Precarious Life and Basic Income
Christine has numerous jobs, some paid and some unpaid. She was ineligible for federal COVID financial assistance and Employment Insurance because she quit her main job when her employer refused to enforce COVID safety protocols, and she felt her health and safety were at risk.
Christine is a 63 year-old woman living by herself in Northern British Columbia. She had a well-paying job in communications in Toronto but lost her job in her 50s when she became ill and could no longer work. She lived on her savings for several years, and after her savings were depleted, she was homeless. She travelled overseas, teaching English for awhile until she found work in British Columbia, which enabled her to buy a modest home. She is a trained professional technical writer who constantly applies for jobs in her field. Sometimes she gets an interview, but she believes her white hair puts off potential employers.
At the time of the interview, Christine had a part-time job at the local abattoir for $17 per hour, which she appreciated. In the summer, she had a part-time job at the Farmer’s Market. Christine also had unpaid work with the local Animal Shelter, was on the Board of Directors for a couple of local organizations, and is the creator of a long standing weekly podcast about cycling and urban transportation, as well as poverty in Kingston, indigenous sovereignty, and at-risk dogs and cats. Her most recent podcast is called The Cookie Jar: Grass Roots Recipes for Change.
Christine is an energetic and enthusiastic contributor to her community. She is concerned about humans’ impact on the planet and worried about climate chaos. She has embraced voluntary simplicity and is content with her modest standard of living. But poverty weighs her down. She is open about having days when she couldn’t get out of bed, when she struggled with thoughts of suicide. For her, an income of about $2000/month would relieve her stress and anxiety about buying food and paying the bills. Basic income would give her a sense of dignity and some recognition for her unpaid work in the community. With the improved mental health that the security of basic income promises, Christine knows she could be an even better community member, providing social and emotional supports to her neighbours and contributing to a stronger, healthier community.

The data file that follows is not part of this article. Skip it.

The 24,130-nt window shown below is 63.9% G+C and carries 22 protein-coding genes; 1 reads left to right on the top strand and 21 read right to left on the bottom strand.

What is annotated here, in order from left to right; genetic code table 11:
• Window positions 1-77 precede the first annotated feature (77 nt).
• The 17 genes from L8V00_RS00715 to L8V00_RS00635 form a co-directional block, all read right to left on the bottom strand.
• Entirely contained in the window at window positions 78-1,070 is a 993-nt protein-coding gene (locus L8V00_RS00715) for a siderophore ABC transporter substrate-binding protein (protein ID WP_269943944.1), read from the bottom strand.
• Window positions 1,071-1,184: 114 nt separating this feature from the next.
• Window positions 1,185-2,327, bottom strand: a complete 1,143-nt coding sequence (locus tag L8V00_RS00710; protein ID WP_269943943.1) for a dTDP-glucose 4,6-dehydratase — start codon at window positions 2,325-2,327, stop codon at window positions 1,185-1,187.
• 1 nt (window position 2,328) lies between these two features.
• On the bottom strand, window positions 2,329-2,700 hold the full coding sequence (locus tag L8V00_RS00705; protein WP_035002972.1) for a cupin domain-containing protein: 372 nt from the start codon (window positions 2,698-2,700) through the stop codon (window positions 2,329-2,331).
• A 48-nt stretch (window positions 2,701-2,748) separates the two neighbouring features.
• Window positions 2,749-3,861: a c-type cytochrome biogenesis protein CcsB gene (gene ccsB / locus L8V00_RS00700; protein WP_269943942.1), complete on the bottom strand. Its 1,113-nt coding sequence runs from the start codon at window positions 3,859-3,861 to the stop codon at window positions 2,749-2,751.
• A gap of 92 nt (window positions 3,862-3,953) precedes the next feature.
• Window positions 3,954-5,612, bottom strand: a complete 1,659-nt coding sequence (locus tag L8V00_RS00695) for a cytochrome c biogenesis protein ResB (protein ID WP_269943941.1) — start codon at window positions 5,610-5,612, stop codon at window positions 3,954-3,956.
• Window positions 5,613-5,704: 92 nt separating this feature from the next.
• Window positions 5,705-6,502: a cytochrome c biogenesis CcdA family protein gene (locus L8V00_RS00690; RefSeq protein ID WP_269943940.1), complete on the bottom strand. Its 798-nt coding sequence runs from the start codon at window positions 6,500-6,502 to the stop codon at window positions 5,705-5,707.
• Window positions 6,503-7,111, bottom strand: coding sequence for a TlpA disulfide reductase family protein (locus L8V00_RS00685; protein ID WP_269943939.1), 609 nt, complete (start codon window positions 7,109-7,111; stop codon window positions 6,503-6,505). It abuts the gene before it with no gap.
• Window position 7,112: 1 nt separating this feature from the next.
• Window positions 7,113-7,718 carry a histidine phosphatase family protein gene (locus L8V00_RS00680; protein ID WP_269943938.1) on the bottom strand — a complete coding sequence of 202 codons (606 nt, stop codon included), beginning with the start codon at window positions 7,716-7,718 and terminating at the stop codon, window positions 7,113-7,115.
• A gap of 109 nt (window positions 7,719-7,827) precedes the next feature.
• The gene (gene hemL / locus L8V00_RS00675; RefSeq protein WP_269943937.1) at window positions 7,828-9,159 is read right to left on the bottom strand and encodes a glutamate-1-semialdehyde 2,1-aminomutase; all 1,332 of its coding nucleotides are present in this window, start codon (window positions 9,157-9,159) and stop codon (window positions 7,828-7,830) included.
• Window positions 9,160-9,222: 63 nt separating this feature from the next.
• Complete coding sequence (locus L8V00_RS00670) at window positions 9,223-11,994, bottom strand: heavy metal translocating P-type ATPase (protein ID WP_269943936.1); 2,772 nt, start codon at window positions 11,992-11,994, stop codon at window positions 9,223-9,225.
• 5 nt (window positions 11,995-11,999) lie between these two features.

Stringing together a few part-time jobs to try to make ends meet, when she would prefer to have a permanent, full-time job, Christine can be said to be “precariously employed.” McMaster University’s PEPSO (Poverty and Employment Precarity in Southern Ontario) Studies, the largest and most important research study of precarious work in Canada, shows that precarious employment has been steadily increasing and has become a “new normal.”
Precarious work refers to employment that does not have security or benefits. It is often part-time, poorly paid, on call or with unexpected work schedule changes, and less likely to be unionized. Those who work in precarious jobs often have to hold more than one job at a time and are afraid to raise issues of employment rights because it may negatively affect their future employment. Precarious workers are more likely to live in poverty than those who have traditional secure employment, but on top of the poverty, the insecurity, instability and unpredictability of precarious employment creates significant stress, anxiety and difficulties, from paying the bills to socializing with family and friends. Precarious employment has harmful effects on individuals, their families and community involvement. Those who are precariously employed are more likely to be women, racialized groups and those without a university degree.
The McMaster PEPSO researchers have called for a basic income floor to help level the playing field for those who are being left behind. Their subsequent research on Hamilton participants in the Ontario Basic Income Pilot (OBIP) showed that those who had employment when they enrolled in OBIP were able to move to higher paying, more secure jobs with better working conditions and the possibility of future opportunities. Those working when they enrolled in OBIP reported greater improvements to their well-being than those who were not, suggesting the significant effects of the stress of insecurity on health.
Basic income promises an end to the stress of insecurity caused by precarious work. It won’t fix precarious work per se—that needs government intervention and regulation. But just like the Hamilton participants in OBIP, basic income would allow people to leave poorly paid, insecure jobs with unsafe working conditions without worrying about complete loss of income. That in itself might be enough for precarious labour employers to improve the conditions of employment.
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